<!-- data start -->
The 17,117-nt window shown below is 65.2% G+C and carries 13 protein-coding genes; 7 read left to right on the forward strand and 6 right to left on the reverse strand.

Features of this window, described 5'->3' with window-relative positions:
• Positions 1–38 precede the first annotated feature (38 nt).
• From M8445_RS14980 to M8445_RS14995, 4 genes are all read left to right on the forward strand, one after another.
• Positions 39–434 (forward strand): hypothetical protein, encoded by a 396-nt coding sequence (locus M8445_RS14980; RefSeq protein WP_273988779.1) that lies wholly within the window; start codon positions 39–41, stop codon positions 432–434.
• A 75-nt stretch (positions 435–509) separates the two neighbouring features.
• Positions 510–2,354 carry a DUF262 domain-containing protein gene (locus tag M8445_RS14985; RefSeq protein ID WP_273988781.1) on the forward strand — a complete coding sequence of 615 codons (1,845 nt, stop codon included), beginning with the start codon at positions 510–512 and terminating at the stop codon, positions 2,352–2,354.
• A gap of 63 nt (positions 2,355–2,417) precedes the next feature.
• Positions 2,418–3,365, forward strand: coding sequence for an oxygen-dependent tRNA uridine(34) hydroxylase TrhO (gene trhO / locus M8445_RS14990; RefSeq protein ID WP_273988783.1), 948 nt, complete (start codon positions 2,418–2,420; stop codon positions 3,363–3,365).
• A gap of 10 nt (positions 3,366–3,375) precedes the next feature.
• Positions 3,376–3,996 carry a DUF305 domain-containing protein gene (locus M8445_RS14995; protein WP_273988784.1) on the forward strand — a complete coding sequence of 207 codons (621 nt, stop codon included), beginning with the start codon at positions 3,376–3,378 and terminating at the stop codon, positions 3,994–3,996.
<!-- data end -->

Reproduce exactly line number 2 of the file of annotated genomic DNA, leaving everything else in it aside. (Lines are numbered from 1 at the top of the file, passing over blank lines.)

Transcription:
Features of this window, described 5'->3' with window-relative positions: